ETCS High Density represents a new frontier for RFI for regional and commuter transport in the large urban areas near the main Italian cities. This system - representing the first application in Europe - will improve the fluidity of rail traffic and increase capacity three-fold in the large urban nodes while guaranteeing and increasing necessary safety standards.
Rail traffic will be managed in terms of the position and speed of the trains. Block sections of track about 1350m long, that at present can only be occupied by a single train, will in the future be able to be used by up to four trains that will travel safely while 350m apart. This will be possible thanks to the creation of virtual micro-segments that will not require devices to be installed on the ground to detect the end of trains.
The project presents many challenges. One of these is the system to detect the end of trains as it needs to recognise different types of rolling stock, made by different suppliers. At present we have launched the first applications on Trenitalia rolling stock. Another challenge is the integration with GPRS and the introduction of Automatic Train Operation that will be added to the SCMT discontinuous cab signalling system used in Italy.
By June 2018 we will assign contracts to install ERTMS/ ETCS High Density on lines in the urban nodes of Milan, Florence and Rome.
In its first phase, the project aims to cover approximately 50km of main lines in each of the urban nodes of Milan, Florence and Rome. Later the system will be extended to the other main nodes in Italy, namely Naples, Turin, Bologna and Genoa.
The total financial investment made by RFI for the first phase of the project is approximately €100m, in addition to the huge involvement of our staff in terms of research, trials and innovation, and we aim to have the first high-density lines in operation between 2020 and 2021.
We have two signalling initiatives underway for use on secondary and low-traffic lines. Testing of the new ETCS Level 3 Regional signalling system started in November between Avezzano and Civitella Roveto using a Trenitalia Aln668 train and has already achieved positive results in this first phase which was completed in January.
ERTMS Regional aims to reduce maintenance and management costs on secondary lines as well as offering the possibility to increase capacity. Traditional train detection systems and lineside signals are replaced by a radio communication system which optimises the so-called ground/train dialogue to locate trains in real time.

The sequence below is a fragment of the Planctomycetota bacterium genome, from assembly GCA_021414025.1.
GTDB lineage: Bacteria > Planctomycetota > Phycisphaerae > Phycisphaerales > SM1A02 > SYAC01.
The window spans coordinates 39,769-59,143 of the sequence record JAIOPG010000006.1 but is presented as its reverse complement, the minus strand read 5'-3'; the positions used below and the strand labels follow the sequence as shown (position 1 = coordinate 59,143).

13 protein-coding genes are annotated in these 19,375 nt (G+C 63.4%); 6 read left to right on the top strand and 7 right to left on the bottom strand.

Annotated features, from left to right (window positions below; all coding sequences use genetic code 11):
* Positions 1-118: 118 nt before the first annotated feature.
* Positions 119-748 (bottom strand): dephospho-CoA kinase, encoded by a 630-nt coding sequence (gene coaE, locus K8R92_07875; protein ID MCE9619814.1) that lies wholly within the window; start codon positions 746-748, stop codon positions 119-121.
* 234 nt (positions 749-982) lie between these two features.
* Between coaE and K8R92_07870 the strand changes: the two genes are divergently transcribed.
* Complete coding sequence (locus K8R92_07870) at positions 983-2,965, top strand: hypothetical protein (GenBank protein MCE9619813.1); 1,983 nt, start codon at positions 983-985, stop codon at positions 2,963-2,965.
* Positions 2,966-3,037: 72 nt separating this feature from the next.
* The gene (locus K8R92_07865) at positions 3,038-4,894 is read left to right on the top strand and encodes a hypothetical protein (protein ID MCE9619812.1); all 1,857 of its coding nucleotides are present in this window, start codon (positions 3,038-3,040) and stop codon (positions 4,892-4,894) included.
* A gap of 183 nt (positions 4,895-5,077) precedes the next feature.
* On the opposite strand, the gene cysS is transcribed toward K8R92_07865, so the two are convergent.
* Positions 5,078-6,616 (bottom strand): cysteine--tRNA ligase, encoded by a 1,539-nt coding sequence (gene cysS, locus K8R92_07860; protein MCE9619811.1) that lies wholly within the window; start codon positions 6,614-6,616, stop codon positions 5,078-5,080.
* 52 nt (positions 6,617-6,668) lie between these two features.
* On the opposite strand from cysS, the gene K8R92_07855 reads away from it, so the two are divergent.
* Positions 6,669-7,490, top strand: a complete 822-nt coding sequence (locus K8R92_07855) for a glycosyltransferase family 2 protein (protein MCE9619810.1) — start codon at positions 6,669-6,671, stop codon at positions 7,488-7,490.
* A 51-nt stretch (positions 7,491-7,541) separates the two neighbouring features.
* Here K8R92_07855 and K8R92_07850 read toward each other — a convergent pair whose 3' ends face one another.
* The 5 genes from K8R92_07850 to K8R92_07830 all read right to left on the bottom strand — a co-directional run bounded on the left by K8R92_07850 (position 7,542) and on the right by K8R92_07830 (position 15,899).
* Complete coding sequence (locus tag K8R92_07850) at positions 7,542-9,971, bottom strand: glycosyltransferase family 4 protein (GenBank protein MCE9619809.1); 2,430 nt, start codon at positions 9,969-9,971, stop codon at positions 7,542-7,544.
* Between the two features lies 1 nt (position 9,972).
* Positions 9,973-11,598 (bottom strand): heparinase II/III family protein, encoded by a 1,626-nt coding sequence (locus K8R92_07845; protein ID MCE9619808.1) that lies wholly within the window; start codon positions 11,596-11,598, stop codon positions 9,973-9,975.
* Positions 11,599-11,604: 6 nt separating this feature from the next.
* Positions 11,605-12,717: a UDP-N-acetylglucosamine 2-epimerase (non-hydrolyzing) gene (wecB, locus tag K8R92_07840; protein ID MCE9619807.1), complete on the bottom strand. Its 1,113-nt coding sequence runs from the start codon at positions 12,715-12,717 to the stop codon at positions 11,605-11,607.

Ersat EAV is a truly innovative system for secondary low-traffic conventional lines. For the first time in Europe it will be possible to interface and integrate ERTMS with the Galileo satellite navigation and positioning technology.
The first phase of the trials has been completed and at present we are waiting for the results of the risk management certification process from the European Union Agency for Railways (ERA), the European Space Agency (ESA), the Italian Space Agency (ASI), the European Global Navigation Satellite Systems Agency (GSA) and the National Railways Safety Agency (ANSF). Once it is approved, the project will be extended to the European network and secondary, urban and suburban railways.
RFI and DB Networks, in collaboration with Trenitalia, Asstra and Ansaldo STS are trialling the system on the Cagliari - San Gavino line in Sardinia, while the Pinerolo - Sangone line in Piedmont will be the first line to have the Ersat EAV system installed.
The strength of the Ersat EAV system is that it combines the potential of ERTMS and Galileo, integrating them with the Global Navigation Satellite System.
Ersat EAV receives information on tracking the position and speed of trains via satellite, while ERTMS supervises the traffic. In this way data and information - the ground/train dialogue - are transmitted to devices installed on board the trains by radio bases positioned every 7km, instead of by the balises currently in use and installed every 1.3km along the track.
Ersat will boost capacity as it will increase the number of trains that can safely travel along the controlled section. It will also help to reduce installation, management and maintenance costs. Ersat could eventually be installed on nearly 45% of the secondary conventional network, replacing the current safety systems, and on a significant part of the European network.